Sunday, November 16, 2008

Rainbow on a windowsill

Acrylic polymer emulsion on gessoed hardboard, 12 x 10'',
Created November 8-16, 2008, #150.

What appeals to me as a painter is color. In this simple study, It was like going back to the basics of the eight colors found in a Crayola Crayon box. The browns were used sparingly around the neck of the jar and outside the window, while the remaining seven each has their day in the sun (literary). The fact that I was able to produce this painting in a shorter period means that I am in the ''ZONE'' again. The most difficult colors for me to match are found in the palette of blues. Instead of procrastinating on the crystal, I just went for it. It really came out as I was hoping, but to achieve the proper blue, I superimposed three different already mixed combinations plus shades of Prisma violet.

This painting is another commission piece from source material photography I took myself. The mason jar is a flea market find I purchased for 50¢, while the large blue crystal paperweight and the stained glass were collectibles of the clients.

-Private collection

17 comments:

  1. Totally amazing, as always Alvin. In the 'zone' you are indeed! Beautiful depth of colour.

    Jeffrey

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  2. Fantastic work! I'm amazed that you can get such subtle shading with acrylics. Do you use it more like it's watercolor?

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  3. Thank you Jeffrey for your visit and kind comment.
    ---
    Hi Carol,
    I do use an acrylic technique that is very simular to watercolor. Washes and glazes. But it is the transparent quality of the paint that permits me to building up the image gradually in thin layers. Thanks for your comment. Your own artwork is pretty fantastic!

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  4. Love all your work Alvin, amazing detail. You inspire me!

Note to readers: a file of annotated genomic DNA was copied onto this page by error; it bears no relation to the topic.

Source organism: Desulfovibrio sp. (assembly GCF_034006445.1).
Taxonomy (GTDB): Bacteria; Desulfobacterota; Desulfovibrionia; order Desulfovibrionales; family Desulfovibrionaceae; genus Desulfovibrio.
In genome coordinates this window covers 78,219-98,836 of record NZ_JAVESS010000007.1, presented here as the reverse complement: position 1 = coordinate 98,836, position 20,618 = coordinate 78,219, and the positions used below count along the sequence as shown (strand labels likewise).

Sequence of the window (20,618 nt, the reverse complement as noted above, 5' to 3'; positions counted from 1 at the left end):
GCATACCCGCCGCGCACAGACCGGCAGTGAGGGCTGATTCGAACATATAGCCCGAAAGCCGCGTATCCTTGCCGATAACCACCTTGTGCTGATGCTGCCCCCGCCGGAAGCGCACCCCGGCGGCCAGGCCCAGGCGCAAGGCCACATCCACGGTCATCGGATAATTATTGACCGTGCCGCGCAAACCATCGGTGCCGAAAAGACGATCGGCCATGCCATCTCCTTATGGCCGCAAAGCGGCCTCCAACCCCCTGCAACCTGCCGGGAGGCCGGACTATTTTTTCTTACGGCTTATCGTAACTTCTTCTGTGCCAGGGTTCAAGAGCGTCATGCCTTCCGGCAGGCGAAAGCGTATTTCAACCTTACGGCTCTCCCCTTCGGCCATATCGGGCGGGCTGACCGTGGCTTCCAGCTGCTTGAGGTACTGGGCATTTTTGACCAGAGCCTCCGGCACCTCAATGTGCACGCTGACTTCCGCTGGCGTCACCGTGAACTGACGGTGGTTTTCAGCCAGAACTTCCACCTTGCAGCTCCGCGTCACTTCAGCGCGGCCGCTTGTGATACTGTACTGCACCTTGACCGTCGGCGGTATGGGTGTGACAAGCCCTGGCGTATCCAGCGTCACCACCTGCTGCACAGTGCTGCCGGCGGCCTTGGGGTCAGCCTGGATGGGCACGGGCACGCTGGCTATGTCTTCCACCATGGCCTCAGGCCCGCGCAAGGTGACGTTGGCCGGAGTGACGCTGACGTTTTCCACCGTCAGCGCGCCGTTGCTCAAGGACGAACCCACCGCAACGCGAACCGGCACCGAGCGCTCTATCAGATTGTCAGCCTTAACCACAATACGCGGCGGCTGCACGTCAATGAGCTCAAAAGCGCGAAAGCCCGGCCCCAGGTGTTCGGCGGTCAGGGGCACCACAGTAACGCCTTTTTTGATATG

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  5. Alvin,
    Truely beautiful! I know what you mean about creating the intensity of that blue. I also like how you added the color elements with your clear mason jar. I'm so glad you're back in the "zone". You and a few other folks always inspire me to keep at it. Take care and have a wonderful day.

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  6. I wonder if people realize how incredibly masterful your work is. I keep forgetting you are using acrylic. I know what you mean about the difficulty of blues. I have that problem in oils as well but I must say you handled it perfectly.

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  7. Fantastic yet again, Alvin. It is always a pleasure and an inspiration to visit your blog. Are you still working full time and doing art on the side? I do not know how you manage to consistently produce such exquisite pieces! Have a great weekend!

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  8. P.S. - I love the way you signed your name in this piece!!!!

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  9. To Jackie, Jean, Lisa & Joanne - thank you so much for stopping by and your comments.....I'm blushing!
    - - -
    Yes, I still have my full-time job as a nurse....but I am taking a 6 months sabbatical in January to live a little, paint a lot, revamp part of our house and travel.

    As for the signature, sometime I use it as an element to balance the composition (sounds strange), while other time like this, I just want it to dissapear into the image.

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  10. Wow...how do you paint light so well?!!

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  11. Thank you Dawn for your visit. The secret to painting light - whatever is adjacent to any lighted area on the image has to be much darker, if not, the poping effect of light will be diminished.

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  12. This is my first visit to your site and I'm blown away! Your paintings make objects just glow with light and beauty. They are like realism to the Heaventh degree. :0)
    You really are ready and should be painting full time! Fly!

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  13. Beautiful work, Alvin, as always.

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  14. jewel like color. This painting sparkles, Alvin.
    I have a jar just like it, also was $.50 at a LONG AGO yard sale.

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  15. Alvin!

    I LOVE all of the colors being cast from the blue crystal and the rainbow suncatcher!

    One of the best glass painters I've seen! You capture light effects brilliantly!

    -Dean

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